- Redundancy and Furlough - Part 2
- Redundancy and Furlough - Part 1
- Flexible Furlough
- Back to Work
- Build Your Resilience
- The Overweight Elephant in the Room
- Contractual Skulduggery and TUPE
- Zoom Gloom
- How to Support Employees’ Mental Health During Lockdown
- Obesity, Covid-19 and Business
- Flexible Working Request – Making a Decision
- Supermarket Not Liable for Disgruntled Employee’s Data Breach
- Coronavirus – The Need to Adapt
- Furlough Leave More FAQs
- Furlough Leave Creates Alternative to Lay-Off
- Buying Time – Alternative to Redundancies
- HR in the Time of Coronavirus
- Music at Work
- Snowed Under – Getting to Work in Bad Weather
- Ten Ideas for Team Outings
- How to Beef up your Business Writing
- Problems, Not Complaints
- Keeping the Team Motivated Through the Depths of Winter
- How to Reduce the Spread Colds and Flu
- How to Avoid Blue Monday Blues
- IR35 Changes Review by Treasury
- Are You “Good Work” Ready?
- Blog Monitoring Social Media
- There are Nine Million Lonely People in the UK – Are Your Employees Among Them?
- How to Help Your Team Build Good Mental Health
The Overweight Elephant in the Room
While some employers have been able to work in whole or in part during the lockdown period, many people are only returning to work now. Many of my clients are finding that far from wanting to get back to work, some of their employees are very reluctant indeed. Various reasons are given, one of which is the fear of contracting Covid-19.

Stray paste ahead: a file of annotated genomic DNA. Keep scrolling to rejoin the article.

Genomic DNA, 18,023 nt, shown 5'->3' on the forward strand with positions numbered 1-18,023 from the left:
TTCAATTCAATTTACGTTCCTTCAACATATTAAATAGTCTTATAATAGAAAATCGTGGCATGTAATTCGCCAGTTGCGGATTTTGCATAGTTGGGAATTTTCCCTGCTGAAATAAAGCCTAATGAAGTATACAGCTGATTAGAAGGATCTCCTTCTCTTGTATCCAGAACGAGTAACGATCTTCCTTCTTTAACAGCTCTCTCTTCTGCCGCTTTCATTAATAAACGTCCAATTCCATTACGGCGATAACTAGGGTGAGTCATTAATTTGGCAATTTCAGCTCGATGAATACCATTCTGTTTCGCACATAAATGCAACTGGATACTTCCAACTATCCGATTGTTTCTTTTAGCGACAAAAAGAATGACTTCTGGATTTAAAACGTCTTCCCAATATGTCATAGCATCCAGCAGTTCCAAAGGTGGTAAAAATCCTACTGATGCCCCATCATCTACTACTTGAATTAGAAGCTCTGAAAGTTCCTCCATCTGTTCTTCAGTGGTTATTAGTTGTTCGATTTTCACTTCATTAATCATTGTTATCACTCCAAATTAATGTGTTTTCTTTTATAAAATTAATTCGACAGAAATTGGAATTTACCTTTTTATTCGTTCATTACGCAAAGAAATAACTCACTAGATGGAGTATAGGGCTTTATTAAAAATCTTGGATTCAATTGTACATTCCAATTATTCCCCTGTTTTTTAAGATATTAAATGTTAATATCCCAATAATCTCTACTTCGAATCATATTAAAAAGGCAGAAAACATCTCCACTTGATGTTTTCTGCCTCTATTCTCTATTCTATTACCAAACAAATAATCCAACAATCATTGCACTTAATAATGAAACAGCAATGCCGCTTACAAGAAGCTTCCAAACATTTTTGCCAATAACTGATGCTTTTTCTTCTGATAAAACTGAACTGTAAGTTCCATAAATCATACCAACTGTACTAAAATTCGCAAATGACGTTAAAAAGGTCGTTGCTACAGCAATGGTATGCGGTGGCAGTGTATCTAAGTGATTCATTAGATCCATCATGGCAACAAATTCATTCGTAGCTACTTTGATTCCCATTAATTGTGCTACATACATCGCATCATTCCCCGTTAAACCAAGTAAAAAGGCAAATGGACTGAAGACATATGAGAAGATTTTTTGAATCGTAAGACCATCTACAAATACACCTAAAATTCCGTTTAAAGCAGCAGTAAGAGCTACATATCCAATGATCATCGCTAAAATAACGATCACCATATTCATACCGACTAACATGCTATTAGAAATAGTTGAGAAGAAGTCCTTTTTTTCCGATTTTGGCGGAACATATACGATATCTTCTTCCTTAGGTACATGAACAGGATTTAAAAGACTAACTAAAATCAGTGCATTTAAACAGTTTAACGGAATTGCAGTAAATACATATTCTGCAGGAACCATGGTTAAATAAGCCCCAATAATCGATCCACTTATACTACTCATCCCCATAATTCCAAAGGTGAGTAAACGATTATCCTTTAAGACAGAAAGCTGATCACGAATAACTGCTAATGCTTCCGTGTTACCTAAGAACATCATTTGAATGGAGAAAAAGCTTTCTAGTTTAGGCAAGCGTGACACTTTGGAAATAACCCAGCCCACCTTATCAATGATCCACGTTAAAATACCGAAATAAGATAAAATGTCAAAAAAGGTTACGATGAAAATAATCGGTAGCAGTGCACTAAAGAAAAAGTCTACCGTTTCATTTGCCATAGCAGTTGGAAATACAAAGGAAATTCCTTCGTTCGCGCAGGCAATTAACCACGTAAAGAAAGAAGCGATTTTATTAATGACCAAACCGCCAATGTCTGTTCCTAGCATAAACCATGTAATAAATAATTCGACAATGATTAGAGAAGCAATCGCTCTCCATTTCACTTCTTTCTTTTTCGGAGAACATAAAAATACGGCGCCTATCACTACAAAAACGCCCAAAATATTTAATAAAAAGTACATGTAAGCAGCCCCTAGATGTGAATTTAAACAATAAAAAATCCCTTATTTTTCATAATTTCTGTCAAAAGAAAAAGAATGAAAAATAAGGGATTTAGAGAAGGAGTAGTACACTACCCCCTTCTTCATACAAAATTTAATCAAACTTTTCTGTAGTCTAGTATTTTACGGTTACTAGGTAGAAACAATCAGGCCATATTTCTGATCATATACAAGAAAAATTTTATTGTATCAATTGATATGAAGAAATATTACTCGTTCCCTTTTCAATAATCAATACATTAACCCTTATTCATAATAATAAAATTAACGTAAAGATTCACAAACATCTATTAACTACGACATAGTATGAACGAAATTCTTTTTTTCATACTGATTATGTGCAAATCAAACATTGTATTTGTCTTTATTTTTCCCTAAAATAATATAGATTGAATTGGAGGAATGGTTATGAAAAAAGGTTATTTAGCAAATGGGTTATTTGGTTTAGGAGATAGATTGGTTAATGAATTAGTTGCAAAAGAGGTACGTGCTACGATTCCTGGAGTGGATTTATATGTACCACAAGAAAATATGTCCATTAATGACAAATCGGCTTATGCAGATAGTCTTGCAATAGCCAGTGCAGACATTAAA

Our attitude to risk reduction is curious. In March supplies of hand gel were in such demand that some less than conscientious individuals started stealing it from hospitals. When the link between vitamin D and Covid was publicised in about April, supplies of vitamin D ran dry overnight. But the link between being overweight, diabetes and Covid which is now well established – well, that response has been very mixed. While there have been more people walking, running and cycling than ever before during lockdown, in the same period sales of cakes, biscuits and chocolates have been astronomical. Yet weight management is the only factor that we can influence ourselves.
Last week I spoke to two clients and the weight issue came up. One chap was furloughed during lockdown. He was overweight and unhealthy at the start, but he took the opportunity to change and in eight weeks he has stopped smoking, lost weight, started cycling (he does 20 miles a day now) and also volunteered for the NHS. He is fitter, happier and healthier. It’s a real success story. The other, a similarly overweight and unhealthy man was so scared he hasn’t set foot outside the door. He did nothing at all except eat, putting himself at a far greater risk if there is a second spike. It sounds a miserable existence.
Until there is a reliable working vaccine, I think we must assume that there is likely to be a second spike, so we have to adjust the way we do things so we can be as normal as possible. Being risk aware doesn’t means hiding at home but going back to work and applying sensible and appropriate risk avoidance processes, as we do for all the other risks in our lives.
Prevention is always better than cure. As more than 60% of UK adults either overweight or obese, let’s deal with the issue.
Body positivity began as challenge to the fashion industry’s obsession with dangerous levels of skinniness and encouraged women of a reasonable size and shape to feel good about themselves. So far so good.